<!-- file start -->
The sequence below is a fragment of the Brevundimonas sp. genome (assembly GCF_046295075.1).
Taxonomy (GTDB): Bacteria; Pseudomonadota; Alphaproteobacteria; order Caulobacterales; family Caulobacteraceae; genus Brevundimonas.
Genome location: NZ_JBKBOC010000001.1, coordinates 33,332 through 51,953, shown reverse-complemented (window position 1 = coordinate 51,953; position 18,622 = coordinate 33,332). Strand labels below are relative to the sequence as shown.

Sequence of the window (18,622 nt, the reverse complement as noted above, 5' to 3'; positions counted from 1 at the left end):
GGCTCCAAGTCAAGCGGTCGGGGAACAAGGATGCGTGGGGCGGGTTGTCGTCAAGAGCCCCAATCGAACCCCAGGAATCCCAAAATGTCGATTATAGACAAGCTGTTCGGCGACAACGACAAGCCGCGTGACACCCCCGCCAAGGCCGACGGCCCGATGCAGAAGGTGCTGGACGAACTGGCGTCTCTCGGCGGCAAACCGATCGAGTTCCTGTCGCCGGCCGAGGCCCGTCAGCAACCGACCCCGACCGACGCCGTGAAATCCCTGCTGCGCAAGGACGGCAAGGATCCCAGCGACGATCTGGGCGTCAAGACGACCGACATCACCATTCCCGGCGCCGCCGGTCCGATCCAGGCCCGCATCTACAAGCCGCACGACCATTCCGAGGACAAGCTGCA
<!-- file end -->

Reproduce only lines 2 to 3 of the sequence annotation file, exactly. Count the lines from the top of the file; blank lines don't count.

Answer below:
Taxonomy (GTDB): Bacteria; Pseudomonadota; Alphaproteobacteria; order Caulobacterales; family Caulobacteraceae; genus Brevundimonas.
Genome location: NZ_JBKBOC010000001.1, coordinates 33,332 through 51,953, shown reverse-complemented (window position 1 = coordinate 51,953; position 18,622 = coordinate 33,332). Strand labels below are relative to the sequence as shown.